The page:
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Research Is Homing In On Why Red Seaweed Is Such A Great Prebiotic

Emma Loewe
June 16, 2021
Emma Loewe
mbg Sustainability + Health Director
By Emma Loewe
mbg Sustainability + Health Director
Emma Loewe is the Senior Sustainability Editor at mindbodygreen and the author of "Return to Nature: The New Science of How Natural Landscapes Restore Us."
Health Benefits of Sea Moss
Image by Damocean / iStock
June 16, 2021

We've long known that seaweed is a great source of vitamins, minerals, and protein, and research continues to support the sea veggie's healthy benefits. One just-released study in the journal Marine Drugs1 sheds some light on another reason to pack your plate with algae: It's a powerful prebiotic.

Fishing for the healthy compounds in red seaweed.

For this study, researchers from Korea University in Seoul and the University of Illinois at Urbana-Champaign isolated compounds in red seaweed to see which ones were consumed by probiotic bacteria in a lab setting. (Remember: Prebiotics are what provide nutrients to gut-healthy probiotics.)

They used red seaweed because it's high in soluble fiber, making it one of the most gut-friendly sea veggies around. Previous research has also found that the antioxidant-rich algae contain anti-inflammatory and potential anticancer properties2.

After breaking down different varieties of red seaweed, the team found that agarobiose (AgaDP3) was the sugar most likely to be consumed by probiotic bacteria. "These results show us that when we eat red seaweed, it gets broken down in the gut and releases these sugars, which serve as food for the probiotic bacteria," study lead Yong-Su Jin, Ph.D., said of the findings in a news release.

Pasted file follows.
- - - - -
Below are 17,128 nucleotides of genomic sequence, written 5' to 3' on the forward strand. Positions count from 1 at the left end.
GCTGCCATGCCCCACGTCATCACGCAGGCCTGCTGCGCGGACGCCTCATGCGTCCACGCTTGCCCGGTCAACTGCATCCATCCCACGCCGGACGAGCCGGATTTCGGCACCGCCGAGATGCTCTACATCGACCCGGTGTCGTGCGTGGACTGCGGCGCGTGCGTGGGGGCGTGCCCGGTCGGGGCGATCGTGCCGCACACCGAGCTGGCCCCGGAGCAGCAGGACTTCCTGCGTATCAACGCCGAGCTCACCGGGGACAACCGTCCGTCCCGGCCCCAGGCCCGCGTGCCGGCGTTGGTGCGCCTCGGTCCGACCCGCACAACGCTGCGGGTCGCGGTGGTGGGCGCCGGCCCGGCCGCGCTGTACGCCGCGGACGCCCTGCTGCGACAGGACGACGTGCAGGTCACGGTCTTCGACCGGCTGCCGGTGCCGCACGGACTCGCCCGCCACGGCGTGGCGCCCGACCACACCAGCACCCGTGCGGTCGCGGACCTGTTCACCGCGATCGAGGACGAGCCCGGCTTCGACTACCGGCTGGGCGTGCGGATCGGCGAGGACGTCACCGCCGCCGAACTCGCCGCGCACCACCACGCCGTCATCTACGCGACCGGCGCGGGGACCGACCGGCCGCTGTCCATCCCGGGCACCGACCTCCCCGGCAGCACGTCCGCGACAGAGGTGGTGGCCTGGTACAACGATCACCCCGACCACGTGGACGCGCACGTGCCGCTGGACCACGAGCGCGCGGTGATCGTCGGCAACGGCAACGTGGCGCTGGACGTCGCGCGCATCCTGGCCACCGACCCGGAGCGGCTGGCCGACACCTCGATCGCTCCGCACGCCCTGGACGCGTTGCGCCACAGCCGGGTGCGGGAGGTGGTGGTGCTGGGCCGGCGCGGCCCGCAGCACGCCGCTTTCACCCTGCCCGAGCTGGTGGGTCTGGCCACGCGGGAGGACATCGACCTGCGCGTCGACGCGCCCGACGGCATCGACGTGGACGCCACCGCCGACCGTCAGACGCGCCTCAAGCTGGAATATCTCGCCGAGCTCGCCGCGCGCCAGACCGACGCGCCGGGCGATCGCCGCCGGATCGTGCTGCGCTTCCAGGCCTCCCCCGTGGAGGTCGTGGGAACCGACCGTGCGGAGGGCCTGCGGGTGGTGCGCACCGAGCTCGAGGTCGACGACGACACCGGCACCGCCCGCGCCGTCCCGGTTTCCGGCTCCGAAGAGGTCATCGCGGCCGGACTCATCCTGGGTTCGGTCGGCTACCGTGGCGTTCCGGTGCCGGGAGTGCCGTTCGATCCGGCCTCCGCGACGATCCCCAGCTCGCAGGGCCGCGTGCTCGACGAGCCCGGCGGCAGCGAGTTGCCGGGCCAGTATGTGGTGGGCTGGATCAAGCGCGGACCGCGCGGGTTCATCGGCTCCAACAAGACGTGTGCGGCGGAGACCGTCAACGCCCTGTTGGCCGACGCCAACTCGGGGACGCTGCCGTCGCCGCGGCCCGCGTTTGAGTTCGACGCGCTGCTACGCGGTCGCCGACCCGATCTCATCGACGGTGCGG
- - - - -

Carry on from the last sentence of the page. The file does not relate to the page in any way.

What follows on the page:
They also noticed that AHG, a building block of red seaweed's cell walls, seemed to inhibit the spread of colon cancer cells in the trial. Jin says this could help explain why the number of colon cancer patients is so low in parts of Japan where seaweed is a diet staple.

By identifying the key compounds in red seaweed, the team hopes to pave the way for more functional foods and medicines to incorporate the salty ingredient.

This finding becomes even more exciting when you consider the beneficial climate impacts of seaweed: Easy to farm and quick to grow, seaweed filters pollutants and sequesters carbon3 from surrounding waters. It can also help protect coasts from storm surges, making seaweed farming an increasingly appealing industry in waterfront areas around the world.

"Seaweed is this incredible technology of Mother Nature that can feed the planet but also restore our seas in the climate crisis," regenerative ocean farmer Bren Smith previously told mbg.

How to work it into your diet.

You can now find edible red seaweed (also called dulse) in the international aisle of most grocery stores, as well as Asian food markets. Its smoky, salty, umami flavor makes for a great addition to poke bowls, fish bone broths, and miso soups.

And as various types of seaweed become more popular in the states, a number of food companies are also cooking it up in tasty ways. Here are a few snack companies that make it easy to get your fix:

The bottom line.

The more we learn about seaweed, the more essential the sea veggie seems for a healthy diet. The latest findings on its prebiotic properties are yet another reason to make the sustainable ingredient a part of your routine.

Emma Loewe author page.
Emma Loewe
mbg Sustainability + Health Director

Emma Loewe is the Sustainability and Health Director at mindbodygreen and the author of Return to Nature: The New Science of How Natural Landscapes Restore Us. She is also the co-author of The Spirit Almanac: A Modern Guide To Ancient Self Care, which she wrote alongside Lindsay Kellner.

Emma received her B.A. in Environmental Science & Policy with a specialty in environmental communications from Duke University. In addition to penning over 1,000 mbg articles on topics from the water crisis in California to the rise of urban beekeeping, her work has appeared on Grist, Bloomberg News, Bustle, and Forbes. She's spoken about the intersection of self-care and sustainability on podcasts and live events alongside environmental thought leaders like Marci Zaroff, Gay Browne, and Summer Rayne Oakes.